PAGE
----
White-nose syndrome, fatal for some affected bats, has not yet been discovered in any Wisconsin bat species, but has been found as close as 230 miles away in Missouri, as well as 300 miles north in Canada. DNR conservation biologist Paul White says white-nose syndrome could hit Wisconsin's bats this winter or next.
White advises families to learn about the disease, which causes hibernating bats to prematurely leave their cave or other hibernating spot during the winter in search of food. Then, if they notice bats outside in January and February, they can report the information using the DNR's online data form or by calling the department. They can also participate in the DNR's bat monitoring Programs next spring.
"Unfortunately, I think people will only realize the good things bats do after they're gone," White says.
For more about bats
For more information on Bat Conservation of Wisconsin or to talk to them about presenting an education program for your group, contact them at 608-837-2287 or email@example.com powered by Disqus
This past week, against both my will and better judgement, I accompanied 50 or so middle school kids to the Future Problem Solvers Wisconsin State Bowl, a popular academic and skit-writing competition.
It may be a bigger waste of breath than electricity to ask my kids to turn off the lights when they leave a room. If I've nagged them once, I've nagged them a thousand times. No, I've never noticed anything amiss with their fingers. But it appears they are physically incapable of flipping a switch to the "off" position.
I want to say thank you to the Board of Education for allowing Maia to return to class, unquestionably the place she belongs, as well as to thank them for adopting the new policies. But just as importantly, I also want to thank Maia and her family for their willingness to come forward with their story.
Some clever-clogs is playing Rachmaninoff on the piano at a party, and there it is again, that oft-heard adult lament of lost opportunity from a dejected onlooker: "I wish I could play. I wish my parents hadn't let me quit music lessons. I was just a kid -- how was I to know?" It's a reasonable complaint.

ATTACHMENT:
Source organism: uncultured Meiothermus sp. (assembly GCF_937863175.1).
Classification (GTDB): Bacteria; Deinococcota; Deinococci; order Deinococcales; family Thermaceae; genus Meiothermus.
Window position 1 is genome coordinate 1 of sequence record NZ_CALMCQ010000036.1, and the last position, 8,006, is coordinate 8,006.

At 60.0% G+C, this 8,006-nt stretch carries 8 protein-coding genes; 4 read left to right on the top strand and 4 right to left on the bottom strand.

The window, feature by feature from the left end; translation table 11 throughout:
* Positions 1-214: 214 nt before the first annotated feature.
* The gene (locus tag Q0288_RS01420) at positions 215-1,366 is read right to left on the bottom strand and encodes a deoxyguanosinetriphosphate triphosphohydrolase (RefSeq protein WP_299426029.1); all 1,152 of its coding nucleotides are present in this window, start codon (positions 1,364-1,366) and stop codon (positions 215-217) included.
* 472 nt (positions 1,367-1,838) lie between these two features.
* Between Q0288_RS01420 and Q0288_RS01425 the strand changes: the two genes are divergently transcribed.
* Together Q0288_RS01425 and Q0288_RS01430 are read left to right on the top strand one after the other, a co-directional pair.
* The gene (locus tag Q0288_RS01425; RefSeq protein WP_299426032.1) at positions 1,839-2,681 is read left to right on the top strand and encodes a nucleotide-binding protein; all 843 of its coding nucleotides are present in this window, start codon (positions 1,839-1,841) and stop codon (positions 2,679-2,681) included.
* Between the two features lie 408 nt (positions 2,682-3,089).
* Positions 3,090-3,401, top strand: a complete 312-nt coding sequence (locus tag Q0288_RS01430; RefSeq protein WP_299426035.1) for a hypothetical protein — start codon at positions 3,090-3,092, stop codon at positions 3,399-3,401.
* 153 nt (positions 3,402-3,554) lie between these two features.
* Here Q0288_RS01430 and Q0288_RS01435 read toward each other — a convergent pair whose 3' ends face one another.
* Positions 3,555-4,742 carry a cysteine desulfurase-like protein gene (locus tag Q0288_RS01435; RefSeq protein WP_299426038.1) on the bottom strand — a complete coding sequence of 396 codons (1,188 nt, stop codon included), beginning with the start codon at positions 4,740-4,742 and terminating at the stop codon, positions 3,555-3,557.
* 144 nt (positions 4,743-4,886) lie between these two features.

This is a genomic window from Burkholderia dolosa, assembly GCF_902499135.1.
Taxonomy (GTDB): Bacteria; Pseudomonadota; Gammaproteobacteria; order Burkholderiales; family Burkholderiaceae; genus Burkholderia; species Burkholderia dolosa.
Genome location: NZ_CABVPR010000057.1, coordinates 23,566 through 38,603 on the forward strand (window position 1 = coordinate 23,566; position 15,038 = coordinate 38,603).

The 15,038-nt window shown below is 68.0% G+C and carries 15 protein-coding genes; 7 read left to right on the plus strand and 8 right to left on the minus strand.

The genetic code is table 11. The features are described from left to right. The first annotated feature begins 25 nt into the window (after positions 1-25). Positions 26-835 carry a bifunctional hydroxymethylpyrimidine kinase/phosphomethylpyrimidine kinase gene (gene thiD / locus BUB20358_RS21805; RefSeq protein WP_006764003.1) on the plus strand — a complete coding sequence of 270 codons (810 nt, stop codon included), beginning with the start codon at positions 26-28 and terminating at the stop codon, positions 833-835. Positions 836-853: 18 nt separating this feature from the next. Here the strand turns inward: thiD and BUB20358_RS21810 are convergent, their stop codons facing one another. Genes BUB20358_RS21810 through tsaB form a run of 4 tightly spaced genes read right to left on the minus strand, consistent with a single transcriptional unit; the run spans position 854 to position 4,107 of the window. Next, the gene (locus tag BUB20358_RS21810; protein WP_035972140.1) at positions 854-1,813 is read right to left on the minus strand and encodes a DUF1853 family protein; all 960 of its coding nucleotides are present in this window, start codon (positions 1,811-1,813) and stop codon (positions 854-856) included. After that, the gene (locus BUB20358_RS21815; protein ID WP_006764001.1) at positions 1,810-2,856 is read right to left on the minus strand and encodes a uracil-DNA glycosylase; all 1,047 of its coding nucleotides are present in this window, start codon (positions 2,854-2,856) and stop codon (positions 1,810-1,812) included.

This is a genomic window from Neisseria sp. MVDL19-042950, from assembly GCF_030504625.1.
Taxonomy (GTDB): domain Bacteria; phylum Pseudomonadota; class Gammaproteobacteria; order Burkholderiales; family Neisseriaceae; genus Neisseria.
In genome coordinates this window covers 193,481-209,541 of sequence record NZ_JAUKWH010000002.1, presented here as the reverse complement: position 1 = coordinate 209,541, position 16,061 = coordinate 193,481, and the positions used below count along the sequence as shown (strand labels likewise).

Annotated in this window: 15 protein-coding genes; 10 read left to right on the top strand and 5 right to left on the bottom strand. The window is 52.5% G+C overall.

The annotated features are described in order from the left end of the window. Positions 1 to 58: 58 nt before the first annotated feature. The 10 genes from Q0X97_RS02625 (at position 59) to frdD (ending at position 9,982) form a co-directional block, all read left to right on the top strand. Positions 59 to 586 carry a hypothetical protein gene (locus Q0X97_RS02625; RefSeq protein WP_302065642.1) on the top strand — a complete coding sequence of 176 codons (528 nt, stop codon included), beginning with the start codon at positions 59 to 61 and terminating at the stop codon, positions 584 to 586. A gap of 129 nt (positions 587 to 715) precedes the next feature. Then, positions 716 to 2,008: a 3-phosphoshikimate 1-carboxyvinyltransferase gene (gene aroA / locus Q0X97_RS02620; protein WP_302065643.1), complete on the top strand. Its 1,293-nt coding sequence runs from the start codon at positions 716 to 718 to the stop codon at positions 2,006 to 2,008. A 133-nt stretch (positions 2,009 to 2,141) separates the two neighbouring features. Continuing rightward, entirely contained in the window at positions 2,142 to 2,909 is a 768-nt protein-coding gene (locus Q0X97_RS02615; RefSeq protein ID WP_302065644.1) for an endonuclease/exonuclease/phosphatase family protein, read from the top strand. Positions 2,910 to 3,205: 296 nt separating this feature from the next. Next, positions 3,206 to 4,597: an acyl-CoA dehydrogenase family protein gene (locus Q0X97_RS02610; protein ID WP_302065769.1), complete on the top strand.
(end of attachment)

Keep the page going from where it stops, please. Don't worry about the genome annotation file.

If you're checking out summer camps for your child, there are many issues -- some obvious, some less so -- to keep in mind. Here's a list to keep handy when you contact camps and camp directors, looking for the perfect spot for your kids to have fun, relax, and learn this summer.
I know, in the grand scheme of things, that my kid issues, when it comes to dining out, absolutely pale in comparison to those of parents whose kids have special needs. Many kids, especially those who are on the autism spectrum, are disturbed by changes in their routine, or anxious around noisy places. They may not be able tolerate waiting for a table or standing in line. So unfortunately, many of these families just avoid eating out at restaurants altogether.
It's weird to admit this, especially in a city surrounded by as much outdoor beauty as Madison. But frankly, I'm just not that into nature. I'm more of an indoor kind of gal. Give me an afternoon at the Chazen or the Wisconsin Historical Museum over the Arboretum or Olbrich Gardens any day.
Lavish costumes, gorgeous sets, a full orchestra and a concession stand where nothing cost more than two bucks and you have a pitch perfect experience at the theater. Oh, and did I mention the ticket prices were just $10 dollars apiece? One could afford to take the whole family for a live theater experience for less than an evening at the Lego movie would cost including popcorn.
I think the first time in recent years that I've felt a real sense of shame, as both a parent and community member, was last Tuesday evening as I sat in a crowded elementary school LMC to listen to Ken Taylor, executive director of the Wisconsin Council on Children and Families, and his colleague, Torry Wynn, present key findings from the 2013 Race to Equity report to our PTO group.